BANGKOK – Bangkok park enthusiasts seeking relief from renewed coronavirus restrictions had a slippery surprise Thursday when a python as long as two of the ubiquitous motorcycles in the Thai capital was spotted in one of the spaces most popular greens in the city.
The reticulated python was just the last large snake to appear in the dense center of Bangkok, where urban sprawl eating away at natural habitats has been blamed for an increase in snake sightings in recent years.
This one was found in Benjasiri Park, which is flanked by towering hotels, apartment buildings and several high-end shopping malls now widely banned due to restrictions put in place this week to stem an increase in traffic. virus cases. The Borders have closed non-essential businesses and limited restaurants to take-out only, leaving the parks among the few public places still open.
As parents pushed strollers and joggers around a nearby running path, firefighters called to surround the snake trying to capture it with a ladder from the ground.
The python planned its escape by heading up a branch to a building on the edge of the park that houses the World Fellowship of Buddhists.
Other firefighters were waiting for him on the roof of the building. While one used a stick to grab the python by the neck, another tried to cut off the branch it was on. They soon coaxed him into a bag, tied the bag and took him away.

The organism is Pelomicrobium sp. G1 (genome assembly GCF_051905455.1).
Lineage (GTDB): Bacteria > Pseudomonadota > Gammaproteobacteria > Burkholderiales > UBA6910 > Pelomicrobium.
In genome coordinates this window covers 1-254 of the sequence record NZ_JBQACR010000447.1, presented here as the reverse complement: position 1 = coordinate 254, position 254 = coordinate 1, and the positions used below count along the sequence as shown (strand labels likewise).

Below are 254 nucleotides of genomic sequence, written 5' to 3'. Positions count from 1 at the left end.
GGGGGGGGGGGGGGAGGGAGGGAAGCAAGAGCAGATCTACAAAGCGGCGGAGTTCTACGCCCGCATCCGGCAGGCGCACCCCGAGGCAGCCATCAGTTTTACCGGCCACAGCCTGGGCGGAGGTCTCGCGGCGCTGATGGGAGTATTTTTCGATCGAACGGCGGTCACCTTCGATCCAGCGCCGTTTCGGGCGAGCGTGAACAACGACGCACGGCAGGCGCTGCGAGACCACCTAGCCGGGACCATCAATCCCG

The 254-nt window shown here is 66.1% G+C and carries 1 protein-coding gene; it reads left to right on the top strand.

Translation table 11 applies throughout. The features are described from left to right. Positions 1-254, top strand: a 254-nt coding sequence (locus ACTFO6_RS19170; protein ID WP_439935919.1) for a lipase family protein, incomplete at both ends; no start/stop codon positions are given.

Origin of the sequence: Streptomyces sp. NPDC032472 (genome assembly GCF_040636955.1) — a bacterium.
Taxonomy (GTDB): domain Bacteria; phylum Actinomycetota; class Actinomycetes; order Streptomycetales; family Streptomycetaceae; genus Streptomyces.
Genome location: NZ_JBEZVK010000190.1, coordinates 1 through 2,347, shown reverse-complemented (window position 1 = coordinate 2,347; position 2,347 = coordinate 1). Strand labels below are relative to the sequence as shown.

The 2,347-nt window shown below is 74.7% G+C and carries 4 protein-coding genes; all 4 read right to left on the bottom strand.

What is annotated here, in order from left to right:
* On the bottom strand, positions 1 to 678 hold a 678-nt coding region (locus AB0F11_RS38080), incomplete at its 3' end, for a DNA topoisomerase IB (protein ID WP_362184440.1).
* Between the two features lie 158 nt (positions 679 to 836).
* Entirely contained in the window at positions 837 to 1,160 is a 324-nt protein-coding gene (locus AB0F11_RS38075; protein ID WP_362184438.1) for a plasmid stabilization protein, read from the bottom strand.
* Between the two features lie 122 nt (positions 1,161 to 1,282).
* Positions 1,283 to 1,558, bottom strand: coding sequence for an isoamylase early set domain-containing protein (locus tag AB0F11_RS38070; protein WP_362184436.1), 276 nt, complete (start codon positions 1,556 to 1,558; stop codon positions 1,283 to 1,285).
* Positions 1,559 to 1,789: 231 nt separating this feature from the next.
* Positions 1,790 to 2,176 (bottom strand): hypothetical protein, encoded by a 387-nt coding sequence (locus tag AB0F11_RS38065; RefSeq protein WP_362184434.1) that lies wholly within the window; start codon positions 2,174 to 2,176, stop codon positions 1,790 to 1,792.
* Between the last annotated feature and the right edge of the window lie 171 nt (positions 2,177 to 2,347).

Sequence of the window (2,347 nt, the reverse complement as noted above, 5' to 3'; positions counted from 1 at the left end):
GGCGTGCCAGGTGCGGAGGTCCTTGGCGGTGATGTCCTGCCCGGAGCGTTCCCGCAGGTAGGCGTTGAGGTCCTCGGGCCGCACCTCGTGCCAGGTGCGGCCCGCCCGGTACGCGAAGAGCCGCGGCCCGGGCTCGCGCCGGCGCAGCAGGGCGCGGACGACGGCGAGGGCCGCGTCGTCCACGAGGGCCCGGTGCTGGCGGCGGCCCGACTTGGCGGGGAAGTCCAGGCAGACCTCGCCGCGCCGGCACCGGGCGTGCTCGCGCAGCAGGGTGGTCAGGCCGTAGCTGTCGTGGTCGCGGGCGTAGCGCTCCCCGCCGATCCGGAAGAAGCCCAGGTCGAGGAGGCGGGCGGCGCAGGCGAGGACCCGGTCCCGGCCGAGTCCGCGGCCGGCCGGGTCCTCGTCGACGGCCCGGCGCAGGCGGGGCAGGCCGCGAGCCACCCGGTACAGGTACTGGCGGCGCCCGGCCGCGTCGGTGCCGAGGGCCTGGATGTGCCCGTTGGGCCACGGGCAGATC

Firefighter Somchai Yoosabai said the snake was 3.5 meters (11.5 feet) long and weighed around 35 kilograms (77 pounds).
Bangkok firefighters typically receive thousands of calls to remove snakes each year. Yoosabai said his department alone has caught a snake or two a day during the current rainy season, mostly in neighborhoods or homes with pets.
As coronavirus cases increase, so do the risks.
“If houses (…) have cases of COVID-19, we still have to go and catch the snakes,” he said. “Plus, wherever we go to catch a snake, the crowd is always there. We can’t avoid that.”
Thailand reported 9,186 new cases of the virus on Thursday, including a record 98 deaths.
Associated Press reporter Chalida Ekvittayavechnukul contributed reporting.
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